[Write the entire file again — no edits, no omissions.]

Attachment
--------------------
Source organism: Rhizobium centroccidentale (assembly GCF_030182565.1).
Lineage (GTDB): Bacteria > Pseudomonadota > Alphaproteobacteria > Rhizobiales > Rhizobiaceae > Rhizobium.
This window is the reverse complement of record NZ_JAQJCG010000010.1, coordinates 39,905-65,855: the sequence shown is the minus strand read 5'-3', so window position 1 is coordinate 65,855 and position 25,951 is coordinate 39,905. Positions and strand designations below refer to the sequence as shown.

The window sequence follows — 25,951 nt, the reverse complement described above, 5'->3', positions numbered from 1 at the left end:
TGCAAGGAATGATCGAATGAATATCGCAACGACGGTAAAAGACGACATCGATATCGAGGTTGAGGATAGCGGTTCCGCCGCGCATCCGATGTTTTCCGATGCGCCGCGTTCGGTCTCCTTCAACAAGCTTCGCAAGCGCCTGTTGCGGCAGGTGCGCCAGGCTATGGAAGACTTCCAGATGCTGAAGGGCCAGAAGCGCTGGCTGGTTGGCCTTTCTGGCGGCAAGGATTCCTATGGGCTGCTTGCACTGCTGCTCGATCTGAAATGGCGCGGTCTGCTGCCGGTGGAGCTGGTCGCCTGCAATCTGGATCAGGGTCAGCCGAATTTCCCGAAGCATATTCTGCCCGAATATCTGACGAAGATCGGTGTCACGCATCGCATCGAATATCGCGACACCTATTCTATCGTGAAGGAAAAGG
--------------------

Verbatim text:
Source organism: Rhizobium centroccidentale (assembly GCF_030182565.1).
Lineage (GTDB): Bacteria > Pseudomonadota > Alphaproteobacteria > Rhizobiales > Rhizobiaceae > Rhizobium.
This window is the reverse complement of record NZ_JAQJCG010000010.1, coordinates 39,905-65,855: the sequence shown is the minus strand read 5'-3', so window position 1 is coordinate 65,855 and position 25,951 is coordinate 39,905. Positions and strand designations below refer to the sequence as shown.

The window sequence follows — 25,951 nt, the reverse complement described above, 5'->3', positions numbered from 1 at the left end:
TGCAAGGAATGATCGAATGAATATCGCAACGACGGTAAAAGACGACATCGATATCGAGGTTGAGGATAGCGGTTCCGCCGCGCATCCGATGTTTTCCGATGCGCCGCGTTCGGTCTCCTTCAACAAGCTTCGCAAGCGCCTGTTGCGGCAGGTGCGCCAGGCTATGGAAGACTTCCAGATGCTGAAGGGCCAGAAGCGCTGGCTGGTTGGCCTTTCTGGCGGCAAGGATTCCTATGGGCTGCTTGCACTGCTGCTCGATCTGAAATGGCGCGGTCTGCTGCCGGTGGAGCTGGTCGCCTGCAATCTGGATCAGGGTCAGCCGAATTTCCCGAAGCATATTCTGCCCGAATATCTGACGAAGATCGGTGTCACGCATCGCATCGAATATCGCGACACCTATTCTATCGTGAAGGAAAAGG